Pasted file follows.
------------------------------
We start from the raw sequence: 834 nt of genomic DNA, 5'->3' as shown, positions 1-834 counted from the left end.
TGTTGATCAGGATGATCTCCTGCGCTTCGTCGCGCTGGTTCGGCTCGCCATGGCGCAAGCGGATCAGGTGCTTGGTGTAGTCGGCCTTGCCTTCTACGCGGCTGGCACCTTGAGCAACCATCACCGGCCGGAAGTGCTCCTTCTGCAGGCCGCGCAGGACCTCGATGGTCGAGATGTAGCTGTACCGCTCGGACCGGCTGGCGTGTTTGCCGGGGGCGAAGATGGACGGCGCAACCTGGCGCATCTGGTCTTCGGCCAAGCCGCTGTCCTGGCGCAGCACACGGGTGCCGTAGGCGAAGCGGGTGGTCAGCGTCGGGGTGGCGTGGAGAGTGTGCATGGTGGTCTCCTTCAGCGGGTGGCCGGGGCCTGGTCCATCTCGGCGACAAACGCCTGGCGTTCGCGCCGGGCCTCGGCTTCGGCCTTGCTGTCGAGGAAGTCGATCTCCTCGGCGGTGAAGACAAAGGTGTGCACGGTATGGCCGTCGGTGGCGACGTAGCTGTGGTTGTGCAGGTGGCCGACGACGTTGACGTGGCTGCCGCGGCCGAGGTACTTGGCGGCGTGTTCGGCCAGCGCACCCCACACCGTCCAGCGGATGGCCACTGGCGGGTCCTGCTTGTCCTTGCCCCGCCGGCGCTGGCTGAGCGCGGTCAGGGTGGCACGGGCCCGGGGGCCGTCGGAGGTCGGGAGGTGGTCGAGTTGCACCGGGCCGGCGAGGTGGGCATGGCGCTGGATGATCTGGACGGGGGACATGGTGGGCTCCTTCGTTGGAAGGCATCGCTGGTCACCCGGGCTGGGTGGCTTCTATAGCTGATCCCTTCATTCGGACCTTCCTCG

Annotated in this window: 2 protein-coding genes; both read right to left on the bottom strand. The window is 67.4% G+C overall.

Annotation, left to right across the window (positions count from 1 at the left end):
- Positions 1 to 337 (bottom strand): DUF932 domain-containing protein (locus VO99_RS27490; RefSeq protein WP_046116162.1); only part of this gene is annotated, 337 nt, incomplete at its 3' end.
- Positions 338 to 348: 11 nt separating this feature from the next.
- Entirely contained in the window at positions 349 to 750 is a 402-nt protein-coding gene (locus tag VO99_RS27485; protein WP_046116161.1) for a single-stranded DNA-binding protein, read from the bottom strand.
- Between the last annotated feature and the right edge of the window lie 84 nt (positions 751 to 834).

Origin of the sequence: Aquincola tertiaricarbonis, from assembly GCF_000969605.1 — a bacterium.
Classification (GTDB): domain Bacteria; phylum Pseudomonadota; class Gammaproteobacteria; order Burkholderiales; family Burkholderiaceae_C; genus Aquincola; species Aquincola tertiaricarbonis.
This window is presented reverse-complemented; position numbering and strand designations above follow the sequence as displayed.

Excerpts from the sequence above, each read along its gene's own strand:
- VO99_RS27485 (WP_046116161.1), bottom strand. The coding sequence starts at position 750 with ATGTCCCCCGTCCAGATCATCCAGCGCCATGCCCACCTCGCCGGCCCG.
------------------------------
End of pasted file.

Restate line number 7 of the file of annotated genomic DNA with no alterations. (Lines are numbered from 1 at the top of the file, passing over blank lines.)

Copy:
- Entirely contained in the window at positions 349 to 750 is a 402-nt protein-coding gene (locus tag VO99_RS27485; protein WP_046116161.1) for a single-stranded DNA-binding protein, read from the bottom strand.